Marjorie Phillips, 90, a painter and patron of the arts who founded the Phillips Collection here with her late husband, Duncan, more than 60 years ago, died yesterday of pulmonary failure at her home in Washington.
The Phillips Collection was the first museum of modern art in the United States when it opened in the fall of 1921 when Mr. and Mrs. Phillips settled in Washington upon returning from their honeymoon. Over the years it came to include the works of Bonnard, Monet, Renoir and other great artists of the world, and Mr. and Mrs. Phillips' skill in selection and artistic display made the gallery on 21st Street NW one of the treasures of Washington's art community.
Mrs. Phillips was associate director of the museum from 1925 until her husband died in 1966, then director from 1966 until 1972. She counseled and encouraged young artists and, with her husband, made a substantial impact on 20th century art.
An enthusiastic and accomplished painter, she did family portraits, still lifes and landscapes. She liked to think of herself as a realist, like Cezanne and Van Gogh, both of whom she often evoked.
Her paintings lined the walls of her mansion on an 18-acre tract on Foxhall Road NW, where she had lived since 1929, but they also were displayed in collections at the Corcoran Gallery, Yale University and the Whitney Museum.
Twenty of Mrs. Phillips' paintings, most of them less than 10 years old, were displayed in an individual show at the Franz Bader Gallery on Pennsylvania Avenue NW when she was 81 years old. Four years earlier her paintings were the subject of an individual show at the Marlborough Gallery in London.
Born in Bourbon, Ind., Marjorie Acker grew up in Ossining, N.Y. She became an artist with the blessing and encouragement of two artist uncles, but over the objections of her father, who thought artists were too bohemian. She was one of six children, and with a sister she took turns studying one year at a time at the Art Students League in New York so that one of them would always be at home to keep their mother company and help with the other children.
In 1921 she met and married Duncan Phillips. For eight years after coming to Washington they lived on the third floor over their gallery as they built up its collection. On a trip to Europe in 1923 they were lunching at the home of Paul Durand-Ruel, a noted connoisseur and art dealer, and found themselves seated directly across from Renoir's "Luncheon of the Boating Party." They ended up buying the huge painting for $125,000, and it became the cornerstone of their collection.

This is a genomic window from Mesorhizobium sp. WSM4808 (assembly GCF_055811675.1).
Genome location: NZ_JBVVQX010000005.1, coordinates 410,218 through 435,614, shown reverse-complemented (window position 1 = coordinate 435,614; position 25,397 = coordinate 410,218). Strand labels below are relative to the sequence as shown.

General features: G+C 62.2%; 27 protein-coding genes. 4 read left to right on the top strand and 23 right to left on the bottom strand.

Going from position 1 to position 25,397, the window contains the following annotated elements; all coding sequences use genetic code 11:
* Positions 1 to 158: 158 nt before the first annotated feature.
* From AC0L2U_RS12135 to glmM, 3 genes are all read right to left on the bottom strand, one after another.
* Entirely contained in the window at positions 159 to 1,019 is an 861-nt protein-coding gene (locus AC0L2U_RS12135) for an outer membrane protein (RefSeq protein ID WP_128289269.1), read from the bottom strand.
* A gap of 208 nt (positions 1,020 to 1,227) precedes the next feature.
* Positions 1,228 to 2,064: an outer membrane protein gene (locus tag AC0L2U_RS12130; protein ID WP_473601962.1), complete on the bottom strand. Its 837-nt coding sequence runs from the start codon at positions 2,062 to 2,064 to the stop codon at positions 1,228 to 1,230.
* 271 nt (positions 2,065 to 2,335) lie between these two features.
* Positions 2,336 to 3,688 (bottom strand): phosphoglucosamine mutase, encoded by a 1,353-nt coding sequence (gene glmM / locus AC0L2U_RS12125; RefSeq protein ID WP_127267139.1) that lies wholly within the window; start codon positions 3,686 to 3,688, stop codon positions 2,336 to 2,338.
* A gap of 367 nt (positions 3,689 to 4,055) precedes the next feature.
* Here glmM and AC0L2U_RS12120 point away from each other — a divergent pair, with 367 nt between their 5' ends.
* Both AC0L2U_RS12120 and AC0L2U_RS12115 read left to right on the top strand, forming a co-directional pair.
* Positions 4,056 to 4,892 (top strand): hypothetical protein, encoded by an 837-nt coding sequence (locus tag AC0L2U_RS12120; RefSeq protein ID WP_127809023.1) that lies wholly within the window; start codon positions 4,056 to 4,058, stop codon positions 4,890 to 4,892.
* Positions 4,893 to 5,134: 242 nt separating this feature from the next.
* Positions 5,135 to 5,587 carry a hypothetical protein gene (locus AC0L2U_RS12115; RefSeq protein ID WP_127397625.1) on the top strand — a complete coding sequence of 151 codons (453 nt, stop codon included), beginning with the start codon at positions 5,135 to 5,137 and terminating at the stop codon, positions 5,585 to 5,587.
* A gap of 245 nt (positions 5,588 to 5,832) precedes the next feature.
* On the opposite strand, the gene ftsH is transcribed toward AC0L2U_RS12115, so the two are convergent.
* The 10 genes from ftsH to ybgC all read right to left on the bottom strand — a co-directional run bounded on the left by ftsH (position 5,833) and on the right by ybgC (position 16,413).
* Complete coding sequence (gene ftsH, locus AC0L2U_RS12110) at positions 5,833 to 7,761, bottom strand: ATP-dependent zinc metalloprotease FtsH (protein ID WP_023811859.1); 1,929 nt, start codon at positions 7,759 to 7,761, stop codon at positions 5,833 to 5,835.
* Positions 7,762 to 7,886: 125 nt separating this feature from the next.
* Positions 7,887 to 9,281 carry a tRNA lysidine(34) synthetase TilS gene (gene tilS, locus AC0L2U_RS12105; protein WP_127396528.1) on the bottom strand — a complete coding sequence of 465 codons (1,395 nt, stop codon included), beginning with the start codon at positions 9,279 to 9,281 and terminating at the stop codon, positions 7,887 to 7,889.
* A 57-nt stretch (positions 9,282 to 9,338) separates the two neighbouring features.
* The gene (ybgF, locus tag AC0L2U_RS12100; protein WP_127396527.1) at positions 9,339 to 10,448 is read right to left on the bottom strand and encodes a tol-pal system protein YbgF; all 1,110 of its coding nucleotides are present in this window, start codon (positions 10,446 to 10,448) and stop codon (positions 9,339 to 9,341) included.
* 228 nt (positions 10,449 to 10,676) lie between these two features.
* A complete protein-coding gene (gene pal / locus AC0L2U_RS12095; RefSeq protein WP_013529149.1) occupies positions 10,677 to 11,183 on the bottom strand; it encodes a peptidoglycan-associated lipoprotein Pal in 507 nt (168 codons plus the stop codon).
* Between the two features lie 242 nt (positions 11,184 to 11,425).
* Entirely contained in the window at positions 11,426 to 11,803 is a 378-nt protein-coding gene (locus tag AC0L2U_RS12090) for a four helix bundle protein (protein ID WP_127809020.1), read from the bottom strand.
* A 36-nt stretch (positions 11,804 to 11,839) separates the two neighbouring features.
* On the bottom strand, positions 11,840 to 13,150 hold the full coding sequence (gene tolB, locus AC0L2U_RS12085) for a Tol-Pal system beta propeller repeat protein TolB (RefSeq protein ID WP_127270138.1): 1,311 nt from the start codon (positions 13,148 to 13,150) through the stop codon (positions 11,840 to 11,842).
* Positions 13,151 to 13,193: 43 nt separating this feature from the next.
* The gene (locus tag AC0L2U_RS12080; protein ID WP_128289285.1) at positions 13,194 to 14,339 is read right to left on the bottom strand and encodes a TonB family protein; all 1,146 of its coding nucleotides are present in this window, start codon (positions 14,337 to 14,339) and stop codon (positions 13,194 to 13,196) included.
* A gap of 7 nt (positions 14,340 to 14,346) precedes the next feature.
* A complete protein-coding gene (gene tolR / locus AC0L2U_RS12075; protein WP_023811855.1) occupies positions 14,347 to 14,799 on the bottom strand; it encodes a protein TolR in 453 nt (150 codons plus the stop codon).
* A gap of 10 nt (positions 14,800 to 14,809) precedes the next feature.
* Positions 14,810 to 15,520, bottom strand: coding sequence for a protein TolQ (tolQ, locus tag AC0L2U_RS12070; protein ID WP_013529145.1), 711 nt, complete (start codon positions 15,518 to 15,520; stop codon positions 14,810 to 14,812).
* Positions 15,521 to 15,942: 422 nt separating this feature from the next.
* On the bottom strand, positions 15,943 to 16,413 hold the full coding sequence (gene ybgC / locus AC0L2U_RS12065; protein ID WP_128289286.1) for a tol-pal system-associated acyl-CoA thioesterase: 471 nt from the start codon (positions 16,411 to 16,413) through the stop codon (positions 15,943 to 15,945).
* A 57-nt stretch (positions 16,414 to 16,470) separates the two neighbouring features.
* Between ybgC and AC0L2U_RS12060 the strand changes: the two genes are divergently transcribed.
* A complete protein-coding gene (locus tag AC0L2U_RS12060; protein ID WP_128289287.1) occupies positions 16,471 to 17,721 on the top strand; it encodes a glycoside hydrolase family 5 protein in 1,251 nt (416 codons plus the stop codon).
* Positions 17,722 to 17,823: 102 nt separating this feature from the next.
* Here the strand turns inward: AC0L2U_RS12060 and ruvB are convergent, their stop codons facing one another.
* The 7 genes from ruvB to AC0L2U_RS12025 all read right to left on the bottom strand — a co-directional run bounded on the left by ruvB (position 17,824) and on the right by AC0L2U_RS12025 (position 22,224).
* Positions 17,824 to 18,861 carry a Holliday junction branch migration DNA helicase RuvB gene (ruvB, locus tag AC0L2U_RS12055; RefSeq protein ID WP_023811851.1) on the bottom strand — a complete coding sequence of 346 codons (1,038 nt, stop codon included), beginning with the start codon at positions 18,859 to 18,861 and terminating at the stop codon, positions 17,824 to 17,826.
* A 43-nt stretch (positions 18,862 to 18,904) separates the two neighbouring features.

The Phillipses moved in 1929 to the Foxhall Road mansion designed by architect John Russell Pope, in what was then a country neighborhood of Washington. It is now one of the most highly taxed residential properties in the city.
Their interests included politics and world affairs as well as art, and in time the Foxhall Road mansion became a salon where they entertained diplomats and politicians, and a luncheon guest was just as likely to be Walter Lippmann as Henri Matisse.
Despite the demands of her work at the Phillips Collection and the work of rearing a family, Mrs. Phillips made sure there was time in her schedule for painting. Her son, Laughlin Phillips, recalled on the occasion of his mother's 90th birthday last fall that no matter what, she went into her studio each morning to paint and closed the door behind her. She taught him to mix paints at an early age, and she taught him to use a brush when he was barely old enough to hold it.
Mrs. Phillips painted when she took her children on picnics, and she painted when she traveled, which was frequently. One of her favorites was "Summer Morning," a painting of a nurse holding her son while she watches her daughter, Mary Marjorie Phillips, ride a pony.
Although not the least bit interested in baseball, Mrs. Phillips often accompanied her husband, who was an avid fan, to games, and she took her sketch pad with her. While he followed the progress of the contest she drew the fans, the players and the scene at the stadium. Two of her baseball pictures are among her best known. One, "Night Baseball," which included Joe DiMaggio, was said to be so accurate a portrayal of the ambience at a ballgame that the Baseball Hall of Fame tried to purchase it.
In addition to her son, of Washington, and her daughter, of Devon, Pa., Mrs. Phillips is survived by two grandchildren.